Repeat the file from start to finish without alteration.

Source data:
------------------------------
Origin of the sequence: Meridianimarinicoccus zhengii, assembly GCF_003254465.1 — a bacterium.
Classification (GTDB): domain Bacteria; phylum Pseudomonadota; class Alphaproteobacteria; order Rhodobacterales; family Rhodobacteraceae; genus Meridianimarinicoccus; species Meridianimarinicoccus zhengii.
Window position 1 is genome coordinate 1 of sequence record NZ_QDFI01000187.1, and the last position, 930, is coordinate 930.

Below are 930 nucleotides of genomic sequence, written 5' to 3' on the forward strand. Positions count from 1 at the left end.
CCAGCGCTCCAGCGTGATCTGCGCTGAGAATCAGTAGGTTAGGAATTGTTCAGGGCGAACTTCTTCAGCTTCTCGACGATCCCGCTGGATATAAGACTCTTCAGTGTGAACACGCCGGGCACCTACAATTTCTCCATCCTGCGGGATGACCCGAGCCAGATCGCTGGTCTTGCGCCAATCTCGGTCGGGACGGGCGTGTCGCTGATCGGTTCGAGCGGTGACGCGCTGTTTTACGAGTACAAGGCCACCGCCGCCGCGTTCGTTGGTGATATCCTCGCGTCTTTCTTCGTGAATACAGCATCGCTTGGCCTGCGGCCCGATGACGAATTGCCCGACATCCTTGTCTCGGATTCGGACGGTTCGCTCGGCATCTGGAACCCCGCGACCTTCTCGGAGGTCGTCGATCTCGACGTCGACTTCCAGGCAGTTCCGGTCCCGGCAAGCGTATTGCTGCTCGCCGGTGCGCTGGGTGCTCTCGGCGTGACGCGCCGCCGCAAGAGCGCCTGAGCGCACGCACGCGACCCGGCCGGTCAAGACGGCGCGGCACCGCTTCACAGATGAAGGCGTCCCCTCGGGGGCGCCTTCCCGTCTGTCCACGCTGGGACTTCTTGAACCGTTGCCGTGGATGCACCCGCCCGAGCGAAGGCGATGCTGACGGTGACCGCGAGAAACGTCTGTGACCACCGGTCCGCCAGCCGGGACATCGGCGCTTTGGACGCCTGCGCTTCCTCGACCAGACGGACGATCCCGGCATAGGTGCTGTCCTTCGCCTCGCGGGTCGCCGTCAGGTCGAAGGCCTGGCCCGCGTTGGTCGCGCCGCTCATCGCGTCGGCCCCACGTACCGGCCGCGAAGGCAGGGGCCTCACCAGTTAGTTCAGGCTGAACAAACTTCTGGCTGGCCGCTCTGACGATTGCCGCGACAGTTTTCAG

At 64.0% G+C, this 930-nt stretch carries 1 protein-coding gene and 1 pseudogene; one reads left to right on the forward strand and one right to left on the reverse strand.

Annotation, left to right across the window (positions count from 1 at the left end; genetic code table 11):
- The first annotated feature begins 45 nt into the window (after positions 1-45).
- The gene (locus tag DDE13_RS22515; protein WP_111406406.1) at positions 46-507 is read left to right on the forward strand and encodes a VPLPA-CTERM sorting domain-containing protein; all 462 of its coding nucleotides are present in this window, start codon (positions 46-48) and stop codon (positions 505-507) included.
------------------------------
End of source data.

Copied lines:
Origin of the sequence: Meridianimarinicoccus zhengii, assembly GCF_003254465.1 — a bacterium.
Classification (GTDB): domain Bacteria; phylum Pseudomonadota; class Alphaproteobacteria; order Rhodobacterales; family Rhodobacteraceae; genus Meridianimarinicoccus; species Meridianimarinicoccus zhengii.
Window position 1 is genome coordinate 1 of sequence record NZ_QDFI01000187.1, and the last position, 930, is coordinate 930.

Below are 930 nucleotides of genomic sequence, written 5' to 3' on the forward strand. Positions count from 1 at the left end.
CCAGCGCTCCAGCGTGATCTGCGCTGAGAATCAGTAGGTTAGGAATTGTTCAGGGCGAACTTCTTCAGCTTCTCGACGATCCCGCTGGATATAAGACTCTTCAGTGTGAACACGCCGGGCACCTACAATTTCTCCATCCTGCGGGATGACCCGAGCCAGATCGCTGGTCTTGCGCCAATCTCGGTCGGGACGGGCGTGTCGCTGATCGGTTCGAGCGGTGACGCGCTGTTTTACGAGTACAAGGCCACCGCCGCCGCGTTCGTTGGTGATATCCTCGCGTCTTTCTTCGTGAATACAGCATCGCTTGGCCTGCGGCCCGATGACGAATTGCCCGACATCCTTGTCTCGGATTCGGACGGTTCGCTCGGCATCTGGAACCCCGCGACCTTCTCGGAGGTCGTCGATCTCGACGTCGACTTCCAGGCAGTTCCGGTCCCGGCAAGCGTATTGCTGCTCGCCGGTGCGCTGGGTGCTCTCGGCGTGACGCGCCGCCGCAAGAGCGCCTGAGCGCACGCACGCGACCCGGCCGGTCAAGACGGCGCGGCACCGCTTCACAGATGAAGGCGTCCCCTCGGGGGCGCCTTCCCGTCTGTCCACGCTGGGACTTCTTGAACCGTTGCCGTGGATGCACCCGCCCGAGCGAAGGCGATGCTGACGGTGACCGCGAGAAACGTCTGTGACCACCGGTCCGCCAGCCGGGACATCGGCGCTTTGGACGCCTGCGCTTCCTCGACCAGACGGACGATCCCGGCATAGGTGCTGTCCTTCGCCTCGCGGGTCGCCGTCAGGTCGAAGGCCTGGCCCGCGTTGGTCGCGCCGCTCATCGCGTCGGCCCCACGTACCGGCCGCGAAGGCAGGGGCCTCACCAGTTAGTTCAGGCTGAACAAACTTCTGGCTGGCCGCTCTGACGATTGCCGCGACAGTTTTCAG

At 64.0% G+C, this 930-nt stretch carries 1 protein-coding gene and 1 pseudogene; one reads left to right on the forward strand and one right to left on the reverse strand.

Annotation, left to right across the window (positions count from 1 at the left end; genetic code table 11):
- The first annotated feature begins 45 nt into the window (after positions 1-45).
- The gene (locus tag DDE13_RS22515; protein WP_111406406.1) at positions 46-507 is read left to right on the forward strand and encodes a VPLPA-CTERM sorting domain-containing protein; all 462 of its coding nucleotides are present in this window, start codon (positions 46-48) and stop codon (positions 505-507) included.